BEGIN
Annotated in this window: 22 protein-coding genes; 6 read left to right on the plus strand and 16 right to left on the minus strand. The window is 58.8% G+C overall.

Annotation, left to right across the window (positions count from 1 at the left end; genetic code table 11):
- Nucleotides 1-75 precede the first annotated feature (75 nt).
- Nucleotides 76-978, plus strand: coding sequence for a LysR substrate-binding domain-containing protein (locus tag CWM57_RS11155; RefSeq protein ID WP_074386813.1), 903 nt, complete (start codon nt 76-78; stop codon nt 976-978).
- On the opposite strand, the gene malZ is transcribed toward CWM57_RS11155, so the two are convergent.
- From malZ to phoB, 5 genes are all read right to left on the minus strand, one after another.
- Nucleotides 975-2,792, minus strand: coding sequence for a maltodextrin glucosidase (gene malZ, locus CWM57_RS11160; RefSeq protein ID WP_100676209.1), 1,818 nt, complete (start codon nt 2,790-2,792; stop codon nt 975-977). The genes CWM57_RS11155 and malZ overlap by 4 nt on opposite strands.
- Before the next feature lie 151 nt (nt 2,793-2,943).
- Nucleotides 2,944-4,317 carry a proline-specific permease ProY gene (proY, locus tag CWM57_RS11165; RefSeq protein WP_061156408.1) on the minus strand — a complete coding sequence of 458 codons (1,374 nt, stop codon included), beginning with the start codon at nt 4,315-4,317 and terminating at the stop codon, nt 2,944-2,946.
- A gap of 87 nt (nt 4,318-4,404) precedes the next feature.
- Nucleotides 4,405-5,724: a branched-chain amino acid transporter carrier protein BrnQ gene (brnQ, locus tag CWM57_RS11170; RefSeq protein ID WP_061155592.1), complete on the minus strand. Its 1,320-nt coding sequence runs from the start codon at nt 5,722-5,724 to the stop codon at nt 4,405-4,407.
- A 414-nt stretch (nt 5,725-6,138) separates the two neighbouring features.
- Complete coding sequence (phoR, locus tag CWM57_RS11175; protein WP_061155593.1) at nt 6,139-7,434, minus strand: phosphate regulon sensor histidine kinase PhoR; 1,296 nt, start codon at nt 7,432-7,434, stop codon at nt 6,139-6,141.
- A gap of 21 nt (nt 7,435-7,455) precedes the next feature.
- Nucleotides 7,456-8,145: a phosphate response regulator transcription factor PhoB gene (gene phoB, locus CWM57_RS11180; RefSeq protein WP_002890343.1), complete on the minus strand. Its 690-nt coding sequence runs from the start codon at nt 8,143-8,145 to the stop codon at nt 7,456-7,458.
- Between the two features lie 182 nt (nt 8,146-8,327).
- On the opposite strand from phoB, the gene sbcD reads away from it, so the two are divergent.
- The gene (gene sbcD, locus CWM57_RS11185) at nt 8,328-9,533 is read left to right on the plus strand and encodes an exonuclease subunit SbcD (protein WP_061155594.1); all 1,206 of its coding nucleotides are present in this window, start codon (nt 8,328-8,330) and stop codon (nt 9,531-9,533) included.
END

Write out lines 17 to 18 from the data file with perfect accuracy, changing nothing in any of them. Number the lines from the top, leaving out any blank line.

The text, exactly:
- On the opposite strand from phoB, the gene sbcD reads away from it, so the two are divergent.
- The gene (gene sbcD, locus CWM57_RS11185) at nt 8,328-9,533 is read left to right on the plus strand and encodes an exonuclease subunit SbcD (protein WP_061155594.1); all 1,206 of its coding nucleotides are present in this window, start codon (nt 8,328-8,330) and stop codon (nt 9,531-9,533) included.